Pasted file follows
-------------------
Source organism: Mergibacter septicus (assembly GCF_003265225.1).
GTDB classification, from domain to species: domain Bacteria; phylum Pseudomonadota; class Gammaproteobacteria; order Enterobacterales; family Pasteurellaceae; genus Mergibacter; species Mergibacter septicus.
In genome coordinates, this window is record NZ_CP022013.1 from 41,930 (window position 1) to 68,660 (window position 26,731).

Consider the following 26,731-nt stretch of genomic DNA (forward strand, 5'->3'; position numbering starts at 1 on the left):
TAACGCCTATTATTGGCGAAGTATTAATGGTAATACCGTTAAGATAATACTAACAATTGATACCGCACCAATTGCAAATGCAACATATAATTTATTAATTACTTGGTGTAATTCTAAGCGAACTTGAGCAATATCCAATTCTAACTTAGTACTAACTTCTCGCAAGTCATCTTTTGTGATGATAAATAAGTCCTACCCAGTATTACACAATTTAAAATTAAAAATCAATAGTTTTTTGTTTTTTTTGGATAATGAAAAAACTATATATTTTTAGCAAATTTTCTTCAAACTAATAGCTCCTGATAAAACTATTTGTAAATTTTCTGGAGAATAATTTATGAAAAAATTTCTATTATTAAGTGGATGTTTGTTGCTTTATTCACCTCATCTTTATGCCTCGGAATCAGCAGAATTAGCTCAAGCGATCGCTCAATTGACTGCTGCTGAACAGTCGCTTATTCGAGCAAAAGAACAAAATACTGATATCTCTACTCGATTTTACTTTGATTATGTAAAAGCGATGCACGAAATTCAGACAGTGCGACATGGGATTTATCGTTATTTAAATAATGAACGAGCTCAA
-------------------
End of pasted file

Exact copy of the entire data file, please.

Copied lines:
Source organism: Mergibacter septicus (assembly GCF_003265225.1).
GTDB classification, from domain to species: domain Bacteria; phylum Pseudomonadota; class Gammaproteobacteria; order Enterobacterales; family Pasteurellaceae; genus Mergibacter; species Mergibacter septicus.
In genome coordinates, this window is record NZ_CP022013.1 from 41,930 (window position 1) to 68,660 (window position 26,731).

Consider the following 26,731-nt stretch of genomic DNA (forward strand, 5'->3'; position numbering starts at 1 on the left):
TAACGCCTATTATTGGCGAAGTATTAATGGTAATACCGTTAAGATAATACTAACAATTGATACCGCACCAATTGCAAATGCAACATATAATTTATTAATTACTTGGTGTAATTCTAAGCGAACTTGAGCAATATCCAATTCTAACTTAGTACTAACTTCTCGCAAGTCATCTTTTGTGATGATAAATAAGTCCTACCCAGTATTACACAATTTAAAATTAAAAATCAATAGTTTTTTGTTTTTTTTGGATAATGAAAAAACTATATATTTTTAGCAAATTTTCTTCAAACTAATAGCTCCTGATAAAACTATTTGTAAATTTTCTGGAGAATAATTTATGAAAAAATTTCTATTATTAAGTGGATGTTTGTTGCTTTATTCACCTCATCTTTATGCCTCGGAATCAGCAGAATTAGCTCAAGCGATCGCTCAATTGACTGCTGCTGAACAGTCGCTTATTCGAGCAAAAGAACAAAATACTGATATCTCTACTCGATTTTACTTTGATTATGTAAAAGCGATGCACGAAATTCAGACAGTGCGACATGGGATTTATCGTTATTTAAATAATGAACGAGCTCAA